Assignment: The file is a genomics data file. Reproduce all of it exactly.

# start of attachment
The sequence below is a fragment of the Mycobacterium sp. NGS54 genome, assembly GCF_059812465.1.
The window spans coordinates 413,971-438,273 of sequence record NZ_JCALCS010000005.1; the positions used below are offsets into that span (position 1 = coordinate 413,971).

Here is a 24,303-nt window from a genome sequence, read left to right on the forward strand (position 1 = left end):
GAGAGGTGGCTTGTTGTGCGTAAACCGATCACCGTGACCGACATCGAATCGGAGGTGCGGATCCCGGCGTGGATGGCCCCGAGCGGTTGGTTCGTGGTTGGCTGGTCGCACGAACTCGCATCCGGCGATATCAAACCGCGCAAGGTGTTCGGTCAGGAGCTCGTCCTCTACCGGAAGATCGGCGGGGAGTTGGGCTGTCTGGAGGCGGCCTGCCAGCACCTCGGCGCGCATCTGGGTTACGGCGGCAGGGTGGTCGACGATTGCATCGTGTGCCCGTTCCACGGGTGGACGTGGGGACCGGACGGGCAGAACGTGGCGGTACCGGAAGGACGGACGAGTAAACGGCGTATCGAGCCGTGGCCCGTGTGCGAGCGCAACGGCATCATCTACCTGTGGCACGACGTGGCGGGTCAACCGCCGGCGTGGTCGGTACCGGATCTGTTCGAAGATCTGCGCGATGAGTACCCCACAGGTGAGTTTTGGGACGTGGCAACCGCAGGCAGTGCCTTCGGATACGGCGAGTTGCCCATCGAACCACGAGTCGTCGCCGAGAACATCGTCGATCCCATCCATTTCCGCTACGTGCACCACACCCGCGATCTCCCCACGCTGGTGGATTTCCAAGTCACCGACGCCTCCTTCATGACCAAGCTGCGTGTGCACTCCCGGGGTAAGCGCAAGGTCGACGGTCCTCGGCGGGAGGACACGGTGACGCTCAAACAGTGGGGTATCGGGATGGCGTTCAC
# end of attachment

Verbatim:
The sequence below is a fragment of the Mycobacterium sp. NGS54 genome, assembly GCF_059812465.1.
The window spans coordinates 413,971-438,273 of sequence record NZ_JCALCS010000005.1; the positions used below are offsets into that span (position 1 = coordinate 413,971).

Here is a 24,303-nt window from a genome sequence, read left to right on the forward strand (position 1 = left end):
GAGAGGTGGCTTGTTGTGCGTAAACCGATCACCGTGACCGACATCGAATCGGAGGTGCGGATCCCGGCGTGGATGGCCCCGAGCGGTTGGTTCGTGGTTGGCTGGTCGCACGAACTCGCATCCGGCGATATCAAACCGCGCAAGGTGTTCGGTCAGGAGCTCGTCCTCTACCGGAAGATCGGCGGGGAGTTGGGCTGTCTGGAGGCGGCCTGCCAGCACCTCGGCGCGCATCTGGGTTACGGCGGCAGGGTGGTCGACGATTGCATCGTGTGCCCGTTCCACGGGTGGACGTGGGGACCGGACGGGCAGAACGTGGCGGTACCGGAAGGACGGACGAGTAAACGGCGTATCGAGCCGTGGCCCGTGTGCGAGCGCAACGGCATCATCTACCTGTGGCACGACGTGGCGGGTCAACCGCCGGCGTGGTCGGTACCGGATCTGTTCGAAGATCTGCGCGATGAGTACCCCACAGGTGAGTTTTGGGACGTGGCAACCGCAGGCAGTGCCTTCGGATACGGCGAGTTGCCCATCGAACCACGAGTCGTCGCCGAGAACATCGTCGATCCCATCCATTTCCGCTACGTGCACCACACCCGCGATCTCCCCACGCTGGTGGATTTCCAAGTCACCGACGCCTCCTTCATGACCAAGCTGCGTGTGCACTCCCGGGGTAAGCGCAAGGTCGACGGTCCTCGGCGGGAGGACACGGTGACGCTCAAACAGTGGGGTATCGGGATGGCGTTCAC